Plaintiff Klauber Brothers has been making lace for more than 150 years. Defendant Badgley Mischka produces (among other things) bridal dresses and, one can assume, is always itching for interesting and intricate lace designs. 

Last year, Klauber sued Badgley (and retailer Saks Fifth Avenue) in the SDNY, alleging that a Badgley garment (below on the right) incorporated fabric that infringed upon one of Klauber's designs (below on the left): 

The defendants moved to dismiss the complaint on the grounds that Klauber had failed to properly plead facts to support that the defendants had access to (and therefore copied) Klauber's design. The court agreed with the defendants and dismissed the case.

To prove copyright infringement, a plaintiff must demonstrate (1) ownership of a valid copyright in the work and (2) copying, by the defendants, of protected aspects of the plaintiff’s work. The second prong, in turn, requires the plaintiff to show both that (a) the defendants actually copied the work, and (b) the defendants’ copying constituted "unlawful appropriation" (or, to use Nimmer’s term, "actionable copying"). It is rare that a plaintiff will have direct evidence of actual copying. Instead, typically, actual copying is proven by circumstantial evidence that (i) the defendant had access to the plaintiff’s work, and (ii) the two works share similarities probative of copying rather than coincidence, independent creation, or prior common source. (Nimmer calls this "probative similarity.") 

Access Via Widespread Dissemination

Klauber argued that the defendants' access could be presumed because its lace design was widely distributed. Widespread dissemination of a copyrighted work - for example, of a song that becomes an ear worm because it is in heavy rotation on radio stations - can give rise to an inference of access. However, Klauber's complaint specified only that it had distributed a specific quantity (23,881 yards) of lace in a general location (New York City) during a general time period (“beginning in 2016”). The court found that these facts, standing alone, were not sufficient to support that the distribution was sufficiently widespread to give rise to an inference of access. 

Moreover, Klauber had failed to plead facts that showed a "plausible" link between the distribution of its lace and the defendants. In the complaint, Klauber alleged, upon information and belief, that the defendants had accessed Klauber's lace designs "including without limitation" via:

"(a) access to Plaintiff’s showroom and/or design library; (b) access to illegally distributed copies of the Subject Design by third-party vendors and/or Doe Defendants, including without limitation international and/or overseas converters and printing mills; (c) access to Plaintiff’s strike-offs and samples; and (d) garments manufactured and sold to the public bearing fabric lawfully printed with the Subject Design by Plaintiff for its customers."

The court held that these assertions were not supported by specific factual allegations and amounted to “nothing more than a generic list of means by which any infringer might gain access to any fabric design." It's worth noting that the court was not writing on a clean slate: over the years, Klauber has brought numerous infringement cases in the SDNY. On at least three other occasions, courts have dismissed Klauber's cases based on the insufficiency of the complaint's bare-bones allegations of how the defendants had accessed its designs - allegations that were "identical or nearly identical" to those made by Klauber here. Klauber failed to persuade the court that a different result was in warranted here.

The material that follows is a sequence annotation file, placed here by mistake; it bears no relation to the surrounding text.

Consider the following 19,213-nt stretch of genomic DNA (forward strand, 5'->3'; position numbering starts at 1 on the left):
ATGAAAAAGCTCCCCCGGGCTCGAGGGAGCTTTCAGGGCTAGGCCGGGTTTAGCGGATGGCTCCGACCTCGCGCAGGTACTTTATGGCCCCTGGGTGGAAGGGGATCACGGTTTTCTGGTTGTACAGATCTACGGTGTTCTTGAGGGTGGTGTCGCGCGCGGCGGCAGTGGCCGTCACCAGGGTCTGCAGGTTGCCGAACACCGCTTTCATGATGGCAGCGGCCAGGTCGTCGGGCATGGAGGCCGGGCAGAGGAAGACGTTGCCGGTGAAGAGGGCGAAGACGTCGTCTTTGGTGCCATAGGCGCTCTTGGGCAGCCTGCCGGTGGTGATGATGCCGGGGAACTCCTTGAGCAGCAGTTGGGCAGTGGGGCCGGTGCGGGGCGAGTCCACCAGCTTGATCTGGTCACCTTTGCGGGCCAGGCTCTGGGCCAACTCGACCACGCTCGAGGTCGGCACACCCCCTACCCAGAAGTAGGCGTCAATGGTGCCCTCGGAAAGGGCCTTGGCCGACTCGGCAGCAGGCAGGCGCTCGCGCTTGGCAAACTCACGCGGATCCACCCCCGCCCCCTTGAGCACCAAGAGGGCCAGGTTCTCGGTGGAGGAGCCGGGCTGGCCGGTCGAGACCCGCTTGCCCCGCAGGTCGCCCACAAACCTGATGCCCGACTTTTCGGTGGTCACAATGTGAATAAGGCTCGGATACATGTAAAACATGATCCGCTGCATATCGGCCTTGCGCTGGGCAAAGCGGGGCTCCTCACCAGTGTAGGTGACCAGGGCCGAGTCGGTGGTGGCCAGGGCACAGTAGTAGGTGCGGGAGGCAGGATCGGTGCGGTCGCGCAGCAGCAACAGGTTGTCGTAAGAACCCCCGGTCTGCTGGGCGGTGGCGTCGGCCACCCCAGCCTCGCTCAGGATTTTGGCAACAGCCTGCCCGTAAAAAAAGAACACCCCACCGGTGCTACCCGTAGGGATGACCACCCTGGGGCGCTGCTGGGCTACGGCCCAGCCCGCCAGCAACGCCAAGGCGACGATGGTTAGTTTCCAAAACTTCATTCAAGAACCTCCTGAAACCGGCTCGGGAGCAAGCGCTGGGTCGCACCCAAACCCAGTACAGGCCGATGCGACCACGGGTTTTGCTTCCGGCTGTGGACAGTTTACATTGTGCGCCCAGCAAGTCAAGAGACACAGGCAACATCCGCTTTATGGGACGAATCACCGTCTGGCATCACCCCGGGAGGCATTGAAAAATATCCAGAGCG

Striking Similarity

Next, Klauber argued, in the alternative, that Badgley's fabric was "strikingly similar" to its copyrighted lace design. When two works are "strikingly similar" - i.e., when they contain the type of verbatim, literal similarity that is so extensive that any explanation other than copying defies reason - a court can presume that the defendant had access to and copied the original work. See Three Boys Music Corp. v. Bolton, 212 F.3d 477, 485 (9th Cir. 2000) (“In the absence of any proof of access, a copyright plaintiff can still make out a case of infringement by showing that the songs were ‘strikingly similar.'")

In support, Klauber noted the both designs use the “same diamond inside diamonds with similar fillings," the “same overall geometric patterns in similar arrangement” and the “same arrangement of curlicues.” Klauber submitted these illustrations to support its argument:

In response, the defendants list numerous differences between the designs, including: (1) the diamond patterns in Badgley's design (unlike in the plaintiff's) are convex (curved outward), contain two leaves, and includes scrolling pattern running through the middle of it, (2) the elements within each design's "geometric arrangement" are arranged differently, with certain elements spaced differently, curved differently, or intertwined with different shapes or patterns, (3) the curlicues in each design contain a different number of “scrolls," and (4) there are differences in the spacing and appearance of the fan motifs, diamond motifs, and petal patterns in the designs (5) the designs have different color schemes, and more. 

After performing a side-by-side comparison, the court concluded that the plaintiff could not satisfy the "heightened standard of striking similarity" because "the works reflect several significant differences with respect to elements, arrangement, and overall layout." 

The court, however, granted Klauber leave to file (another) amended complaint. So this may not be the end of the matter.

Klauber Brothers, Inc. v. M.J.C.L.K., LLC, No. 21 Civ. 4523, 2022 WL 5108902 (2022) (S.D.N.Y. Oct. 4, 2022)